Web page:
Accelerated Payment Notices (‘APNs’) and Partner Payment Notices (‘PPNs’) have since 2014 been clogging up the Administrative Court. A rough estimate suggests that up to 87 cases have been petitioned for review. In fact, there are currently 4,116 applicants or potential applicants seeking interim relief from APNs/PPNs which HMRC’s records show amount to a total sum in excess of £756m.
In order to understand why, one need simply to understand what an APN (or a PPN) does. It accelerates the payment of ‘disputed’ tax. The APN/PPN regime broadly requires that taxpayers pay disputed tax upfront, before being able to challenge HMRC’s assessment through the normal channels. APNs may be issued where the following conditions are present:
- Either an enquiry or appeal are in progress;
- A tax advantage accrues from the particular arrangements; and
- A follower notice has been issued; the arrangements are DOTAS notifiable (section 311 of the Finance Act 2004); or a GAAR counteraction notice has been issued (paragraph 12 of Schedule 43 of the Finance Act 2013).
Once an APN has been issued to the taxpayer, the money becomes payable within 90 days. There is no right of appeal against the APN, but merely the right to make representations to HMRC, as a means only of objecting to either the satisfaction of the conditions or to the amount submitted to be due. After taking into account the representations, HMRC may refuse to withdraw the APN. If an APN has been issued to a taxpayer who entered into the once seemingly popular film schemes, the amount due could well be into the hundreds of thousands. Taxpayers are left with little option but to fight the APN, but without any right of appeal against the APN available, the only route which can be taken is through the Administrative Court. PPNs are almost identical to APNs but apply to parties who have invested through partnerships.
This blog has covered the emergence of the APN/PPN regime and the cases concerned in several posts (see: here and here). To date, no taxpayer has been successful in the JR applications to have the APN/PPN set aside (the closest has been minor successes in acquiring interim relief).
It should come as little surprise then that the latest judgment to be produced from the Administrative Court concerning the APN/PPN regime also found against the taxpayers. In R (VVB Engineering Services) v HMRC, three cases were heard together in which the claimant taxpayers sought an interim injunction against HMRC enforcing APNs and PPNs. As the law currently stands, the claimants would be entitled to relief if they could establish “hardship” (ie that they would be unable to trade/run their businesses in the manner in which they ordinarily operate). The claimants however argued that they were entitled to relief without having to establish hardship on the basis of deleteriousness of HMRC’s part and the administrative burden which arises where conditions are attached. This argument was rejected by the Court on the basis that the balance of convenience lay in not granting the injunction having particular regard to the fact that Parliament purposefully enacted the APN/PPN regime and that the taxpayers themselves entered into tax schemes accepting the risk that tax could become payable in the future. The Court also rejected the argument that the hardship test created too high a burden, again having particular regard to Parliament’s intention in enacting the regime.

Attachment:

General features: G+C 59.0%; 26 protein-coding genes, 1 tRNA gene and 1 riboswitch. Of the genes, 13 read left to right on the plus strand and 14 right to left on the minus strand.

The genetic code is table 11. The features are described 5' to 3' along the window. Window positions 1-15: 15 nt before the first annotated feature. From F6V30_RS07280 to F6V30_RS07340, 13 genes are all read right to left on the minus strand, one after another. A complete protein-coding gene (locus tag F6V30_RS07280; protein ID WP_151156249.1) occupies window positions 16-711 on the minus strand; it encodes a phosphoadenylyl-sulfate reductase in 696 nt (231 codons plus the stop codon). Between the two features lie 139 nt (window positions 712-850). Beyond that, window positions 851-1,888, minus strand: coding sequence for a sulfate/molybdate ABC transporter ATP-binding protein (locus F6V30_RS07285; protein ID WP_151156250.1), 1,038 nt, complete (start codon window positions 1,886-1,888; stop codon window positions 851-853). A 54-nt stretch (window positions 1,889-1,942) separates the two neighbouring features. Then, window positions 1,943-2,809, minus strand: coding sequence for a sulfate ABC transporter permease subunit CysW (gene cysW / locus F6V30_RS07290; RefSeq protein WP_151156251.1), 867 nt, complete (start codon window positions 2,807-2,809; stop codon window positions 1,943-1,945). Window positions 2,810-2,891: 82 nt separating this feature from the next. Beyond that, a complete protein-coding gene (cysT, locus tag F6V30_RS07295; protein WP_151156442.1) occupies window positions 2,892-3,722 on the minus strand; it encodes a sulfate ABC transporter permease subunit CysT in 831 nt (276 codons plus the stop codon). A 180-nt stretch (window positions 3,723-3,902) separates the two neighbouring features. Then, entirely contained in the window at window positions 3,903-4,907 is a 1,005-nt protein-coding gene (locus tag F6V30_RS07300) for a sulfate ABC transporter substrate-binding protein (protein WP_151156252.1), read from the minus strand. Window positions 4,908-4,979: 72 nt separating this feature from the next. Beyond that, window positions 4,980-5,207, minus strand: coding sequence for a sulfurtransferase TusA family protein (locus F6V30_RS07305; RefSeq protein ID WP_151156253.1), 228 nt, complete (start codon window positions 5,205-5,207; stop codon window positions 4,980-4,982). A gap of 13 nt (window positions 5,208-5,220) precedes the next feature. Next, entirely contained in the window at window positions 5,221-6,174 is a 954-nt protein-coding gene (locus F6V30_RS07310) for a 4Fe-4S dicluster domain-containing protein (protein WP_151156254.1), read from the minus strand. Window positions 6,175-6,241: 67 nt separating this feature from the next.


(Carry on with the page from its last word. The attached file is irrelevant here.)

This case then will offer little comfort to the thousands seeking relief from APNs/PPNs. There are two cases that will be heard this year, Rowe and Walapu, by the Court of Appeal which are the ones to watch closely. The High Court judgments in those cases, from Simler J and Green J respectively, were so comprehensive and robust that they effectively closed off the possibility for a successful challenge at the High Court level (or at least created a significant hurdle for High Court judges to overcome if they choose to depart from these cases. None so far have chosen to do so).
However, with so many cases coming before the Administrative Court concerning APNs/PPNs where the taxpayers are seeking a judicial review in an instance where the substantive case will be heard by the Tribunals (recall that one condition of the APN being granted is that an enquiry and appeal are ongoing), one might query why there needs to be ongoing two parallel proceedings. Yes, there will need to be separate proceedings where taxpayers have sought interim relief (injunction applications can for the most part generally only be granted by the High Court), but the point is that each case for interim relief could go on to be a full judicial review. At the same time, the substantive dispute will be heard before the tribunals. With two parallel proceedings ongoing, I again ask the question why should the expertly constituted First tier Tax Tribunal not have the capacity to resolve both disputes?